The subject, the breaking point, the story, and the climax everything is summed up in the title. Yet, Anubhav Sinha and the entire cast weave an engaging story to break down the point of ‘zero tolerance’ in a potent narrative.
The film begins with snapshots of 4 different women in the middle of their interpretations of ‘love’. Slowly these converge into the central story of one house, one incident.
The central character Amrita is an almost ideal housewife whose only self-admitted imperfection is that she can’t cook. A few scenes into their normal, happy, non-oppressive marriage only hints at the imbalances of the relationship. One evening, a resounding slap in a loud party of mute spectators wakes her up from the entitlement she has been submitting to over the years. It’s a physical cumulative of all the verbal & emotional pats in this conservative setup of companionship. The multiple visits to this wife’s morning routine have a pleasant rhythm, a rhythm which is disturbed, almost muted after that evening.
The lack of any hysterical drama brings out the hard hitting nuances of the subject, the underrated importance of ‘respect’ in a relationship.
There is a scene in which Amrita’s neighbour (Dia Mirza) drives by in a new car, her husband reacts to this with surprise – ” isne fir nayi car leli, karti kya hai ye” and she casually replies ‘mehnat’ . This scene for me among others was a very subtle but much needed ‘Thappad’ on the omnipresent misogyny and the sense of entitlement that men are blinded by. The film makes its point multiple times, in a quiet but a firm tone.
While the focus remains on Amrita, the film explores the existence of such inequality across class and ages, leaving everybody uncomfortable and rubbishing the myth that ’this does not happen among people like us’. It even spotlights on men of different quarters. While the main guy is shown as a clear jerk, there is also a likable and supposedly evolved father who is sensitive to his daughter’s suffering but is surprised to realize his own unconscious patriarchy to his wife.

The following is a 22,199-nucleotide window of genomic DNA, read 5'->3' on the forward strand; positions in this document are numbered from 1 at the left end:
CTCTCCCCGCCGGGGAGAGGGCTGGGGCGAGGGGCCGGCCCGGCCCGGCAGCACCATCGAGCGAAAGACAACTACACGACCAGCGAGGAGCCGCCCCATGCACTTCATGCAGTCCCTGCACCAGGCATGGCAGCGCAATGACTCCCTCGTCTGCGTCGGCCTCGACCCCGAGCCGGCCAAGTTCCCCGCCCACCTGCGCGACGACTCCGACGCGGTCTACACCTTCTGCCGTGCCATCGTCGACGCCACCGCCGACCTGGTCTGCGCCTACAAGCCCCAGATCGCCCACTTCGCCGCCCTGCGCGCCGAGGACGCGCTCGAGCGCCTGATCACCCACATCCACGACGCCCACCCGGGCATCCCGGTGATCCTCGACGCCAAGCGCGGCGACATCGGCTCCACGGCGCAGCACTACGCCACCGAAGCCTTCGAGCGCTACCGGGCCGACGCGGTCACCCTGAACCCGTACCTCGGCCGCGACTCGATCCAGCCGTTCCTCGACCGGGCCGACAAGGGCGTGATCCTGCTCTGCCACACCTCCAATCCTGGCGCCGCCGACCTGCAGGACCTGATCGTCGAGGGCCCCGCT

Tapsee Pannu submits herself to Amu. You feel empathetic to her journey of pain and self awareness only through her eyes, just an empty gaze almost throughout. One monologue towards the end of the film makes up of for multiple instances where you want to hold and shake her politeness off.
Pavail Gupta as Vikram is quite a revelation as an actor. His character is tricky, he is not a one dimensional jerk, he is product of a culture that normalizes chauvinism. You hate him very gradually and you still have hope for him. He shines in an ensemble of seasoned actors.
The supporting cast of Kumud Mishra, Ratna Pathak Shah, Tanvi Azmi , Maya Sarao (lawyer Netra Jaising) and Geetika Vidya (who plays a domestic help) contribute as much as the lead cast in holding the film together. Also, Dia Mirza is extremely pleasant on screen, we need to see more of her.
There are some avoidable extensions though. The feisty lawyer and her realization of a broken marriage seemed forced. In fact, the closure of each woman’s story is sort of a very ‘Bollywood ending’ in a film which otherwise skillfully escapes standard formats.
With a taut screenplay, consistent pace and fabulous acting Thappad is earnest and engaging throughout despite a tough subject at hand.
Although the film makes its point with much needed subtlety, here is my submission to the writers/directors – Why must the only ‘woke’ female character submit to the cliches of independent women (smoking)? Why are the characters kept black and white? What if the daughter-in-law wasn’t so perfect to wake up to the first ring of alarm everyday, make just the perfect bed tea, run with the lunchbox etc. ?What if the husband was a bit less insensitive, had stepped in the kitchen once in a while. Would the damage be more acceptable in that case?
Cutting Rating – 3/5